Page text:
The notion of ideology as driver of history— in present circumstances European fascism, was developed by members of the Mont Pelerin Society where neoliberalism was founded as ‘pragmatic’ capitalism. Founding member and erstwhile philosopher Karl Popper lent a left-wing patina to the economics of the radical right— to what came to be known as the ‘Chicago School,’ through studiously ignoring or misrepresenting the work of Marx and Heidegger to create an American view. The philosophical problem with pragmatism is that it depends on unstated premises. What is pragmatic for the rich—say reducing wages, may be its opposite to workers.

Through this American view, a morally and politically corrupt leader uses psychological coercion to lead weak willed followers into the fascist abyss of racialized, militarized slaughter. The myth that Nazis were a working class revolt led from below is belied by the close ties of the Nazi leadership to leading industrialists in Germany and the U.S., and even the British royals. That ideological accounts leave as a footnote, or exclude entirely, the role of the Great Depression in creating the material conditions in which the logic of fascism took hold suggests that they are motivated by willful ignorance and / or economic interests.

Karl Popper’s ‘pragmatic’ philosophy of science saved the American technocratic view of it as method divorced from ideology. While few who have spent more than a few minutes thinking about it support this view— the ‘structural’ ontological premise of subject-object dualism is wholly ideological, it was realized after WWII when the U.S. brought dozens of Nazi scientists to the U.S. to work in American industry in what was dubbed ‘Operation Paperclip.’ That these Nazis were able lift themselves up to contribute to American genocides in Korea, Vietnam, Laos, Cambodia and so forth and so on is heartwarming in an evil-incarnate kind of way.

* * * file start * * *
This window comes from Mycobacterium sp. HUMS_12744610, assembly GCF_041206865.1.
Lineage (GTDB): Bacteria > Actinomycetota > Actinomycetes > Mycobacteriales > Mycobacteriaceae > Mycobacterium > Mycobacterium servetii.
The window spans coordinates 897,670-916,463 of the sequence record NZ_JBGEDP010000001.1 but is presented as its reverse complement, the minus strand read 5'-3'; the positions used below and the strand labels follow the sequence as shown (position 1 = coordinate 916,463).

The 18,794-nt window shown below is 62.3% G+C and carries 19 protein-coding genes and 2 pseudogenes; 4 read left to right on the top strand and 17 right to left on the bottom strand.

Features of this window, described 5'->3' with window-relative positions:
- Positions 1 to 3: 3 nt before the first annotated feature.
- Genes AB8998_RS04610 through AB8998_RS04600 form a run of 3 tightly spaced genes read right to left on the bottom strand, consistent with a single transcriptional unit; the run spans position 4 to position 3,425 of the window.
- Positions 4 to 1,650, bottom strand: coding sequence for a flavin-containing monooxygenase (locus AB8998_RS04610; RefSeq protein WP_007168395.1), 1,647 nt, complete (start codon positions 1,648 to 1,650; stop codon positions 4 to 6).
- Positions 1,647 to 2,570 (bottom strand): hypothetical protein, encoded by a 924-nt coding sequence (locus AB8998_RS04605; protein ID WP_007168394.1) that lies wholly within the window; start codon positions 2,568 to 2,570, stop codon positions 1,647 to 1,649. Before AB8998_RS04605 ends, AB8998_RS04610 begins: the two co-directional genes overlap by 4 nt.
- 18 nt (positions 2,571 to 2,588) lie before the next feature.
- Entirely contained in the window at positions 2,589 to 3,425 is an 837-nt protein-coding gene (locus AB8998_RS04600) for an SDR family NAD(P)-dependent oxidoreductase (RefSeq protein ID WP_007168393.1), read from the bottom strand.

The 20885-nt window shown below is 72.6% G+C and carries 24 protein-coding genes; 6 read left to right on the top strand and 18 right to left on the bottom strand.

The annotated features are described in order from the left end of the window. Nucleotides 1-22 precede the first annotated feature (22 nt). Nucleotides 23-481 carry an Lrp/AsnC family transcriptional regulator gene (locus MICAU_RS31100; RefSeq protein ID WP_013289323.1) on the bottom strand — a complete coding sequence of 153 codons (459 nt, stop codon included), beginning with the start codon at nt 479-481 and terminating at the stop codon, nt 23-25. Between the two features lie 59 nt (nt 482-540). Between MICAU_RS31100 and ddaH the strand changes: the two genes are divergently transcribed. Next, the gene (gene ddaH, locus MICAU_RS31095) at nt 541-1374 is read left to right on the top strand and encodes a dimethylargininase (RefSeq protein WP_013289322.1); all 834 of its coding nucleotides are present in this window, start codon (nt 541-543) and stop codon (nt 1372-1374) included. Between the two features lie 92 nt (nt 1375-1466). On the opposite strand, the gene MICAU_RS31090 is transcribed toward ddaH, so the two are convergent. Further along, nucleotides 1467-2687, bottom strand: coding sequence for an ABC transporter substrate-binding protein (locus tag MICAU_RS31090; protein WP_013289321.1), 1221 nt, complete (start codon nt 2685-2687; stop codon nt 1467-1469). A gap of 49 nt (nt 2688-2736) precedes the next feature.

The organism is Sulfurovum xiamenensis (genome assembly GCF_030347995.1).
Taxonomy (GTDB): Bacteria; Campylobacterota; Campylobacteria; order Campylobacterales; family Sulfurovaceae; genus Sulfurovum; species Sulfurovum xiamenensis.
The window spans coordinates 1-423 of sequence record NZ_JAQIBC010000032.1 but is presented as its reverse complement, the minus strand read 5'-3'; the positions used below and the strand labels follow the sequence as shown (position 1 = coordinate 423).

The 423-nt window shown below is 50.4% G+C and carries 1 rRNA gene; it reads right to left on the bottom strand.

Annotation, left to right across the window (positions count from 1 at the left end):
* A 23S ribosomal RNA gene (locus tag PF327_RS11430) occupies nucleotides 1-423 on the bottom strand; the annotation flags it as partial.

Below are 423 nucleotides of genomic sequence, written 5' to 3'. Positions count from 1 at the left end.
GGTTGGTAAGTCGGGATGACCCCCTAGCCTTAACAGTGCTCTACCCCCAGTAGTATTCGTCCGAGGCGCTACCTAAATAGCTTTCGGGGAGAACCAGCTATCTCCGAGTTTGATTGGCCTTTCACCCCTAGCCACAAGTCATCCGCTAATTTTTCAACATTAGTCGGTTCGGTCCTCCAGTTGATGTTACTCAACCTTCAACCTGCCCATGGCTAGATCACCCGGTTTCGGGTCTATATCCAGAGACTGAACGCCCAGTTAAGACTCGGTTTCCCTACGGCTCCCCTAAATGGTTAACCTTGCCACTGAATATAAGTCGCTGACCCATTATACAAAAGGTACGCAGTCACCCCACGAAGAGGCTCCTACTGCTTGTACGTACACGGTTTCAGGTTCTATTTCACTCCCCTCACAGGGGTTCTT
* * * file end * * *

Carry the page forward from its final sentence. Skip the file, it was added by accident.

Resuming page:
Coming after WWII, this newfound pragmatism was used to separate the modern American era from three centuries of slavery, genocide against the indigenous population that was still ongoing when the Nazis came to power, the American eugenics program that is still found in state law in the U.S. in 2020, and the genocidal tendencies of the imperial era. If ideology motivates history, what ideology motivated this history? Before answering, you may wish to ask yourself if you agree with the Nazis that race is an ontological, rather than a historical, category.

The difference is crucial. What it means in plain language is that if race is an intrinsic quality, then racist tropes like black criminality can be attributed to natural differences between the races rather than to the history of racialized class relations, strategies of economic expropriation like slavery and convict leasing, and the use of the law to support and maintain exploitative class relations. As Karl Popper’s science has it, there is remarkably little support for the claim of intrinsic distinctions outside of historical class relations. This doesn’t reduce race to a class issue, so-called class reductionism, but by placing it in history, it takes it away from the Nazis.

A question that Americans should probably ask themselves, but almost certainly won’t, is: would they recognize a fascist government if they were its beneficiaries? Of course, the question assumes that there are any beneficiaries of fascist governance. But what if these Americans lived in nice houses and had their fill of consumer goods while the state created the largest prison system in human history in both absolute and relative terms, turned the civil police force into a military force with impunity to kill some classes of citizens, and wealthy oligarchs and corporate executives assumed de facto control of the state?